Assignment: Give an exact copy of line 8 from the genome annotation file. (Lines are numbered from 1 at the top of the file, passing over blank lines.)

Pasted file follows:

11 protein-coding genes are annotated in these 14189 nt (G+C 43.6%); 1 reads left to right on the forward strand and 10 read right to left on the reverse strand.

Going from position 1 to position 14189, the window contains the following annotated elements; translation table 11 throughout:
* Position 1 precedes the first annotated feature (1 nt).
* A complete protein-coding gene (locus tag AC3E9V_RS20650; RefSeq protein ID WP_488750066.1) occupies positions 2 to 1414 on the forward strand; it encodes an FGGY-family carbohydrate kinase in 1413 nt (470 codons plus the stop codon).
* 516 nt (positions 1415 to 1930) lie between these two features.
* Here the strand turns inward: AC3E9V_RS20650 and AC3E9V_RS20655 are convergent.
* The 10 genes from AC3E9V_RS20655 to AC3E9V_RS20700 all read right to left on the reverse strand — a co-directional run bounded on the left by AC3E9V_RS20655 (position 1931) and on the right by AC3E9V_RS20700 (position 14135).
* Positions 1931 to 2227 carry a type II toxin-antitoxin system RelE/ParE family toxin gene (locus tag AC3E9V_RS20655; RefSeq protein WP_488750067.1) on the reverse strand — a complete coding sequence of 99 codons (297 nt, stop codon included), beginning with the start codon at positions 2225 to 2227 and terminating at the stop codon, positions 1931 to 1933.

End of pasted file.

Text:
* Positions 1931 to 2227 carry a type II toxin-antitoxin system RelE/ParE family toxin gene (locus tag AC3E9V_RS20655; RefSeq protein WP_488750067.1) on the reverse strand — a complete coding sequence of 99 codons (297 nt, stop codon included), beginning with the start codon at positions 2225 to 2227 and terminating at the stop codon, positions 1931 to 1933.